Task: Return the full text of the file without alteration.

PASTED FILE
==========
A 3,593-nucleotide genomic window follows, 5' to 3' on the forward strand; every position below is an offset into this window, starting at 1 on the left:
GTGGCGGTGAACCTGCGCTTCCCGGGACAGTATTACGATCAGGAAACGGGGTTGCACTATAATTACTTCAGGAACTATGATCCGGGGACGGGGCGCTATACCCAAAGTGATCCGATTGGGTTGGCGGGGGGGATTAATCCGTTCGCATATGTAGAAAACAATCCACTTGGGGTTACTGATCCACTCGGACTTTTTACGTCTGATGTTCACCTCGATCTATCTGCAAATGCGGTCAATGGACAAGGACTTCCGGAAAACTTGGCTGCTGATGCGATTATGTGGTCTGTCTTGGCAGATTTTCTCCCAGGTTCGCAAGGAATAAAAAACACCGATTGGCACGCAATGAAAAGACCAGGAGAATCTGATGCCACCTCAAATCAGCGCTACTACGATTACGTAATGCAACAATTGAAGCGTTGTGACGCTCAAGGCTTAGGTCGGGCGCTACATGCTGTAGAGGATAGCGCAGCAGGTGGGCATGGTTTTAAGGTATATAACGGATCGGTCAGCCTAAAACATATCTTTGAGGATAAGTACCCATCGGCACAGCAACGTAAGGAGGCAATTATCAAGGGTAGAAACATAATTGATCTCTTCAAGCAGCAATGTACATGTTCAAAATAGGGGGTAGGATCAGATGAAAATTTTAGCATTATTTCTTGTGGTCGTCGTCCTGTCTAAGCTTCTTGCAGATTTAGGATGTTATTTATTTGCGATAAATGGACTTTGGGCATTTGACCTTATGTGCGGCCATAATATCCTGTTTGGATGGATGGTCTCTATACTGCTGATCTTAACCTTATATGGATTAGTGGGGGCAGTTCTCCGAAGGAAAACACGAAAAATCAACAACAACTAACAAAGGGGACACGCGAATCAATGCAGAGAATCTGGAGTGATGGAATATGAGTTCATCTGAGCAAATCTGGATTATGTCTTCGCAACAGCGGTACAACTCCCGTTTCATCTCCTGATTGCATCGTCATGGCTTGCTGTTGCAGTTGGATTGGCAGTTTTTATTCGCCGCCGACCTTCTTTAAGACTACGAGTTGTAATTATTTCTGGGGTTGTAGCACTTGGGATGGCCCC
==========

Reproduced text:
A 3,593-nucleotide genomic window follows, 5' to 3' on the forward strand; every position below is an offset into this window, starting at 1 on the left:
GTGGCGGTGAACCTGCGCTTCCCGGGACAGTATTACGATCAGGAAACGGGGTTGCACTATAATTACTTCAGGAACTATGATCCGGGGACGGGGCGCTATACCCAAAGTGATCCGATTGGGTTGGCGGGGGGGATTAATCCGTTCGCATATGTAGAAAACAATCCACTTGGGGTTACTGATCCACTCGGACTTTTTACGTCTGATGTTCACCTCGATCTATCTGCAAATGCGGTCAATGGACAAGGACTTCCGGAAAACTTGGCTGCTGATGCGATTATGTGGTCTGTCTTGGCAGATTTTCTCCCAGGTTCGCAAGGAATAAAAAACACCGATTGGCACGCAATGAAAAGACCAGGAGAATCTGATGCCACCTCAAATCAGCGCTACTACGATTACGTAATGCAACAATTGAAGCGTTGTGACGCTCAAGGCTTAGGTCGGGCGCTACATGCTGTAGAGGATAGCGCAGCAGGTGGGCATGGTTTTAAGGTATATAACGGATCGGTCAGCCTAAAACATATCTTTGAGGATAAGTACCCATCGGCACAGCAACGTAAGGAGGCAATTATCAAGGGTAGAAACATAATTGATCTCTTCAAGCAGCAATGTACATGTTCAAAATAGGGGGTAGGATCAGATGAAAATTTTAGCATTATTTCTTGTGGTCGTCGTCCTGTCTAAGCTTCTTGCAGATTTAGGATGTTATTTATTTGCGATAAATGGACTTTGGGCATTTGACCTTATGTGCGGCCATAATATCCTGTTTGGATGGATGGTCTCTATACTGCTGATCTTAACCTTATATGGATTAGTGGGGGCAGTTCTCCGAAGGAAAACACGAAAAATCAACAACAACTAACAAAGGGGACACGCGAATCAATGCAGAGAATCTGGAGTGATGGAATATGAGTTCATCTGAGCAAATCTGGATTATGTCTTCGCAACAGCGGTACAACTCCCGTTTCATCTCCTGATTGCATCGTCATGGCTTGCTGTTGCAGTTGGATTGGCAGTTTTTATTCGCCGCCGACCTTCTTTAAGACTACGAGTTGTAATTATTTCTGGGGTTGTAGCACTTGGGATGGCCCC